The bird collection includes study skins, mounted birds, and bird eggs. It is the second largest bird collection in England after that of the Natural History Museum, UK.
Part of the vertebrate zoology collection
Bird study skins
The bird study skin collection now numbers about 44,000 and include many examples of extinct and endangered species, such as a New Caledonian Owlet-Nightjar, Aegotheles savesi, which is only known from two specimens. The Spotted Green Pigeon, Caloenas maculata, (often known as “The Liverpool Pigeon”) is thought to be the only one of its species ever known. The collection is widely used by researchers and is regularly consulted by artists. A small representative sample is on display in the Clore Natural History Centre.
The original bird study skin collection of the 13th Earl of Derby was much enhanced by the purchase of Canon Henry Baker Tristram’s collection in 1896, and many specimens have been added since. Specimens have arrived at the collection through famous dealers (William Bullock, Benjamin Leadbeater, Samuel Stevens) and other museums (Leverian Museum, India Museum, Federated Malay States Museums). Notable collectors represented in the bird study skin collection include John Abbott, Hugh Cuming, William Ruxton Davison, Edward Gerrard, John Gilbert, John Gould, John Gurney, William Jardine, Thomas Jerdon, Edgar Leopold Layard, John MacGillivray, Andrew Smith, Robert Swinhoe, Alfred Russel Wallace, amongst others. See the record at the Electronic inventory of European bird collections.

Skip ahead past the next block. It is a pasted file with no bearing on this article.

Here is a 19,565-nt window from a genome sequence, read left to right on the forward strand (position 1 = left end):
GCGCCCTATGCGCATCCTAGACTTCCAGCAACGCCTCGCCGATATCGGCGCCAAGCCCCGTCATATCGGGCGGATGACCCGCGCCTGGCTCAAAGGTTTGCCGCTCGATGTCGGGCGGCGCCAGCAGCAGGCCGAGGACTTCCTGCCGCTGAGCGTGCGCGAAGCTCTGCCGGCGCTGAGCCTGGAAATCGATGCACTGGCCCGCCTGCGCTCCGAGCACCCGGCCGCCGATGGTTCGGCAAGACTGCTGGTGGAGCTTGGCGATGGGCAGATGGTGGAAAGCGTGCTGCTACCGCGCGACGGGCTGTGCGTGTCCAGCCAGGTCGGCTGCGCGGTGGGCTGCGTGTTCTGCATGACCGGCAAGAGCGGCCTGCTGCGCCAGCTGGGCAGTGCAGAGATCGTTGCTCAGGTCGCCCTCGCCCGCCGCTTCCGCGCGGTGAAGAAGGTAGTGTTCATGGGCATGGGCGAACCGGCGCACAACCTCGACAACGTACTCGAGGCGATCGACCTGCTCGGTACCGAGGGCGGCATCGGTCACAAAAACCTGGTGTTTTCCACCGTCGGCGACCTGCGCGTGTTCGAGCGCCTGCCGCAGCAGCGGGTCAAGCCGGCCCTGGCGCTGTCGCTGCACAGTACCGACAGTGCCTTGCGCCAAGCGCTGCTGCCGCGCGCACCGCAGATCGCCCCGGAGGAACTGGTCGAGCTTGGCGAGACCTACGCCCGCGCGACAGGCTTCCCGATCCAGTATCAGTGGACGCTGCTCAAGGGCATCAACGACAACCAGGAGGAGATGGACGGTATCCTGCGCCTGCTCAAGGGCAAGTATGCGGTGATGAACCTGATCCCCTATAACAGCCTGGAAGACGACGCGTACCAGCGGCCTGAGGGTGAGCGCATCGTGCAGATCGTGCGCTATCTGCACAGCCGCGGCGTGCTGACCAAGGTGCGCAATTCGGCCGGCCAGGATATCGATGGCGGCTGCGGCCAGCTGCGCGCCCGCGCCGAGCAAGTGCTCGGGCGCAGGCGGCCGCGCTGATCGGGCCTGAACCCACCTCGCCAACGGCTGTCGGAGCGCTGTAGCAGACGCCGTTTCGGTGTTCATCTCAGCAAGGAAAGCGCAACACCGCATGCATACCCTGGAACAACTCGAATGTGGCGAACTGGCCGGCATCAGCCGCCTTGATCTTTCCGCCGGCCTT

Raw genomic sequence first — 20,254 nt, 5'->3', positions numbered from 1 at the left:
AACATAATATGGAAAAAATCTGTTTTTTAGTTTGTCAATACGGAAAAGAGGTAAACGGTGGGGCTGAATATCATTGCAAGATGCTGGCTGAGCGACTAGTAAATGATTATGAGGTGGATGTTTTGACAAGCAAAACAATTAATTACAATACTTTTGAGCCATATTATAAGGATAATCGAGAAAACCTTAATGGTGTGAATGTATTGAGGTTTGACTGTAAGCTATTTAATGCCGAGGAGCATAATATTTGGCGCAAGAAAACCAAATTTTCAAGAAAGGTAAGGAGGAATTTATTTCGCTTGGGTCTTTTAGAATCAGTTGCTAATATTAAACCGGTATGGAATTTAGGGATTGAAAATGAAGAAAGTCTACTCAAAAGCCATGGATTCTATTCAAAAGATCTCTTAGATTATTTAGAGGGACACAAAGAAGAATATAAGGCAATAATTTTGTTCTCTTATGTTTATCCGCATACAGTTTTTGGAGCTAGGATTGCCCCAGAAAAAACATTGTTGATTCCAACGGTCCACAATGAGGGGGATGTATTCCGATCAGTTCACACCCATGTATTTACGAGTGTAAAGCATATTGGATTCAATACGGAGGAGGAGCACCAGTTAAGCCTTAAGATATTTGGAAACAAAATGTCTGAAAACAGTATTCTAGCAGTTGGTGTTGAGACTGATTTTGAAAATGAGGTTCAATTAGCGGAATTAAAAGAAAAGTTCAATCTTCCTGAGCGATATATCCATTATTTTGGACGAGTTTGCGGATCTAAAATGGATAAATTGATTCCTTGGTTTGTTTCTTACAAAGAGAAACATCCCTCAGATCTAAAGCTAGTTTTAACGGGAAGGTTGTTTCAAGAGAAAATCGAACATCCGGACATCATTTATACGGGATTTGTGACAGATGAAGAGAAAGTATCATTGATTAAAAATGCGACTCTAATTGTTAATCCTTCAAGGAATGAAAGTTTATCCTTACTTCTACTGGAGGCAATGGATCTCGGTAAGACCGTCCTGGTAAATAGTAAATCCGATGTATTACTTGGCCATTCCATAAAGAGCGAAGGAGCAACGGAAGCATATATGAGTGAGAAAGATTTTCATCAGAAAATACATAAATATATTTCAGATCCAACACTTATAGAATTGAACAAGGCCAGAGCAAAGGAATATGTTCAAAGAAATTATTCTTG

World Museum houses the second largest bird collection in England after that of the Natural History Museum in London, and includes over 700 type specimens, including the holotype of the Southern Brown Kiwi.
Work by curators Henry Ogg Forbes and Herbert Christopher Robinson produced a number of catalogues and drawings of the early collections in the Bulletin of the Liverpool Museums (1897-1901).
Among the 4,000 mounted birds are several Pheasant – Chicken crosses which the 13th Earl of Derby bred as an experiment in his Aviary at Knowsley Hall. Our mounted White Swamphen, Porphyrio albus, is not only an extinct species but only one other specimen is known. The mounted collection also includes several cases of high-quality taxidermy, including one which contains individuals of all known Falkland Island (Malvinas) birds.
The bird egg collection numbers around 16,700 clutches, mainly from British birds. Our egg of the Great Auk, a north Atlantic bird which once bred on the British coast but has been extinct since 1844, is considered to be the most beautifully marked in existence. Bird eggs are doubly important as they represent breeding records, often of birds which no longer exist in Britain or which are now rare, and the locality data from our clutches is useful for conservationists.
Our collection of British Bird Eggs is available for exploring online at the NBN Atlas and GBIF.